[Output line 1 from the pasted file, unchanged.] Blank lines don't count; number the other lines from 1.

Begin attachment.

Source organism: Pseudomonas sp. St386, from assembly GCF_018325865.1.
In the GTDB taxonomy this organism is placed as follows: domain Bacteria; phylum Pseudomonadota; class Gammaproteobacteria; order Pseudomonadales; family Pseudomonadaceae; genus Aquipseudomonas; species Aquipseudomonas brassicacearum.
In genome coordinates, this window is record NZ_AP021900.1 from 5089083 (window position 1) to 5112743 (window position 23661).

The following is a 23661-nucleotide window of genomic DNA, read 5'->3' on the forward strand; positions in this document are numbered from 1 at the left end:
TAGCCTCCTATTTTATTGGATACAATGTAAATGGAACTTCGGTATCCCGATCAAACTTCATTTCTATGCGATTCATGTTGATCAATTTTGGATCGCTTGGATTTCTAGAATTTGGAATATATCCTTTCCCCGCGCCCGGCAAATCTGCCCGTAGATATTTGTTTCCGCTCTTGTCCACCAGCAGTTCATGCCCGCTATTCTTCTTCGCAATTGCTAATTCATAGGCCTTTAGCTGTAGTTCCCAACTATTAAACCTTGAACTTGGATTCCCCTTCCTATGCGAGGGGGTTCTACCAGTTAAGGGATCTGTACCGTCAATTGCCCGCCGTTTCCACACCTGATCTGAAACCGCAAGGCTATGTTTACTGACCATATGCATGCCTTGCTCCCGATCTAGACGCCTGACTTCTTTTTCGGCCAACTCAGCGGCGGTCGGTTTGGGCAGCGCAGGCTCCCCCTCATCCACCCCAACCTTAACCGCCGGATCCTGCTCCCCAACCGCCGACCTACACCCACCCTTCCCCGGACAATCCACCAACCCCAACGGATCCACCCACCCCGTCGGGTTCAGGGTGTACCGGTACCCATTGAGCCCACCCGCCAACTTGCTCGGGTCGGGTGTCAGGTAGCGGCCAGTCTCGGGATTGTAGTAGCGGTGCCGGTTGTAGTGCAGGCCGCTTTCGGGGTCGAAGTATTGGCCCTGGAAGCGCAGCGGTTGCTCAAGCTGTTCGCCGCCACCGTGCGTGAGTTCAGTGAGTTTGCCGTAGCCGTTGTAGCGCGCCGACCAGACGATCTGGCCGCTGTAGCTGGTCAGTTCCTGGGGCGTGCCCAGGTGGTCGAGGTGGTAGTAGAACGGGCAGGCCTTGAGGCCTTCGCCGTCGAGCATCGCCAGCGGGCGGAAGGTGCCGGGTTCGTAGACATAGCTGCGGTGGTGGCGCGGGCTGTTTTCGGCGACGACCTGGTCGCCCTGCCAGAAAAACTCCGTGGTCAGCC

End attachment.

Source organism: Pseudomonas sp. St386, from assembly GCF_018325865.1.